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Is the emerging market rebound set to bounce back?

Emerging markets have reacted well to dovish signals from the US Federal Reserve. The rise in commodity prices has also contributed to their performance. However future interest rate increases combined with a slowdown in the rise in commodity prices could end the rebound.

Apr 6, 2016 // 8:16AM

The performance of emerging markets has seen a slight rebound since a recently delivered speech by Chair of the Board of Governors of the US Federal Reserve Janet Yellen suggested US interest rate rises would be fewer and farther between.

Two of the best performers in the near future will be Brazil and Indonesia according to Regis Chatellier, Senior Emerging Market Credit Strategist at Societe Generale.

“Indonesia has been improving its credit fundamentals, whilst Brazil is unlikely to default in the short term and has large reserves and low external debt,” he said, adding that the carry on Brazilian debt is still attractive.

A lower valued dollar has provided a boost to the emerging market fixed income sector. “There is less pressure on treasuries, and dollar bonds are doing better,” said Chatellier.

He added that there is no significant risk of default by any emerging market apart from Venezuela; much of the risk in emerging markets has been transferred from currencies to bonds.

“Emerging markets used to use their reserves to support their currencies. Increasing numbers of currencies are now floating, which has lowered the risk to foreign reserves,” he noted.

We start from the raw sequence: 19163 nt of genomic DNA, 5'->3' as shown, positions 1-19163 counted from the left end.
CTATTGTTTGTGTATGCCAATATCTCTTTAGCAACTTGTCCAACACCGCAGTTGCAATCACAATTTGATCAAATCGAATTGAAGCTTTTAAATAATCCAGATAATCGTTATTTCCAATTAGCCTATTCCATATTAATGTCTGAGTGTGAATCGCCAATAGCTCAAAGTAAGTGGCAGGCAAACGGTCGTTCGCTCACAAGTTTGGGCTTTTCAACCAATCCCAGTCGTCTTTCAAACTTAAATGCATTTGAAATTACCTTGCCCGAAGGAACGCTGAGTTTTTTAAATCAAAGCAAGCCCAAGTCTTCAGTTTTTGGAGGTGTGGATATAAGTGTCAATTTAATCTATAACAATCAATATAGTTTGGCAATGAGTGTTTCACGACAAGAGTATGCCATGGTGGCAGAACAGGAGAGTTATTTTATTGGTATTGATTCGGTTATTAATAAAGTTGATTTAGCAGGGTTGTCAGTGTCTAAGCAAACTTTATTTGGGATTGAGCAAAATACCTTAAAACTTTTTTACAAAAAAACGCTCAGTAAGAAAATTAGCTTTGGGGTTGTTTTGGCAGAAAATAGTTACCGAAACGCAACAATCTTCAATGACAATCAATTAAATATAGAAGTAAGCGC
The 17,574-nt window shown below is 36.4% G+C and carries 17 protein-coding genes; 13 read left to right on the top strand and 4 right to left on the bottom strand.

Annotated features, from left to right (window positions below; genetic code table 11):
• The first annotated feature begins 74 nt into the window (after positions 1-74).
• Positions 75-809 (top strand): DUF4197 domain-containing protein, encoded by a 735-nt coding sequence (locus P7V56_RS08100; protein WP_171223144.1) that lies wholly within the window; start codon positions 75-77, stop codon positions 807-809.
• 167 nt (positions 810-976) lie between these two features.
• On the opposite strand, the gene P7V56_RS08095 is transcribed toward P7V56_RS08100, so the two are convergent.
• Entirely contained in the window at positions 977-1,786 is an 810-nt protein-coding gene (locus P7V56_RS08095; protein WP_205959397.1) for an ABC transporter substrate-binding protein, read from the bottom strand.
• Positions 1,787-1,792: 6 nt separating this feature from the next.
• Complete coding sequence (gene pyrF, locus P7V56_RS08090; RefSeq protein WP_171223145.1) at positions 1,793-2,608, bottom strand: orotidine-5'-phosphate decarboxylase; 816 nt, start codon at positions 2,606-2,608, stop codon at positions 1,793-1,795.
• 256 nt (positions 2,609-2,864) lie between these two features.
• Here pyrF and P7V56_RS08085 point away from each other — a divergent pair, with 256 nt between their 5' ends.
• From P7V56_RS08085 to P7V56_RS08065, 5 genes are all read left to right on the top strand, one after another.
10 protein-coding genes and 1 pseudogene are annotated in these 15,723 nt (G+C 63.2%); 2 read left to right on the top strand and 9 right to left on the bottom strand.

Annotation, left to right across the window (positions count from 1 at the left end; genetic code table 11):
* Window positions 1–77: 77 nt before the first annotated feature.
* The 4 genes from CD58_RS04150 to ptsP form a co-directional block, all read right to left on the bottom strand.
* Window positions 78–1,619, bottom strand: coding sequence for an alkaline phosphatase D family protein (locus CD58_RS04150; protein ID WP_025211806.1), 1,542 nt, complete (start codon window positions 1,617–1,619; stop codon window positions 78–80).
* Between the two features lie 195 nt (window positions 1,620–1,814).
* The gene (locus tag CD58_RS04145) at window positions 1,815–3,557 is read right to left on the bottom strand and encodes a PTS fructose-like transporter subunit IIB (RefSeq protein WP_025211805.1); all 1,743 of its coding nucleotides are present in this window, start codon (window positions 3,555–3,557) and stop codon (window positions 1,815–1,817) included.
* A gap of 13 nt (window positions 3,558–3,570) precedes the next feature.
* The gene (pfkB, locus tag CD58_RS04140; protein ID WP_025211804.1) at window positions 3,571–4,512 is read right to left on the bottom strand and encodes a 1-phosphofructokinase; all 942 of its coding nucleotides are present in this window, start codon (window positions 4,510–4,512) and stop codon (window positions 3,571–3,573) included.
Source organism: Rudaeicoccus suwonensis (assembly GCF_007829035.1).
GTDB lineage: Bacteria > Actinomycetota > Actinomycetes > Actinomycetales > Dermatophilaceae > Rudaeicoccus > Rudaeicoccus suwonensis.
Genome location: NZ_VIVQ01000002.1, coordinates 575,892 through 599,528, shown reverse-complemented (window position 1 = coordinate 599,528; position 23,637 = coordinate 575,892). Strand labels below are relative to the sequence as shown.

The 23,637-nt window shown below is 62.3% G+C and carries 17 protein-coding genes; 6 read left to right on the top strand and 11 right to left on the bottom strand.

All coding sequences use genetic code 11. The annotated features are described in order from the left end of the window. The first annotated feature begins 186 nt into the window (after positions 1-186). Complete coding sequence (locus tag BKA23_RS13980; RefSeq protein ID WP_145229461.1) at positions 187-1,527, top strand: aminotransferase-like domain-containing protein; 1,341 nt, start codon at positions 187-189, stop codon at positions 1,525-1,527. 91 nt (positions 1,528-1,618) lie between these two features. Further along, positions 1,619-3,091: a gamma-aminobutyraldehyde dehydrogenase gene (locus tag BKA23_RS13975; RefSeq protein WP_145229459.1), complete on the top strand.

However, while floating a currency protects a country’s foreign reserves, it also tends to make those currencies more volatile.

The price of commodities also has a significant impact on emerging market performance. “Historically, spreads in the market have been tighter, and although they could tighten further, for any significant changes commodities would need to make a large rebound,” Chatellier stated.

The correlation between commodity prices and the performance of developing economies is very strong. The majority of emerging markets still need higher commodity prices, but there is still pressure on the balance of payments in many emerging markets, with the exception of those in Europe.

However, the rise in commodity prices is slowing. “As a result we will see the end of the emerging market rally within 1 or 2 months,” said Chatellier.    

Future interest rate rises by the US Federal Reserve is also likely to impact on the emerging market rebound. 

“The second half of the year will be more complicated. Although the emerging market rally has been impressive, growth remains sluggish and there has been no real improvement in emerging market fundamentals, which are unlikely to progress further,” noted Chatellier.

Venezuela and Turkey are likely to encounter large problems in the future. Venezuela has a large debt repayment at the end of the year which if it doesn’t make could lead to default, and Turkey could prove problematic in the long run, as it already runs a large current account deficit and is strained by the geopolitical issues endemic to the region.

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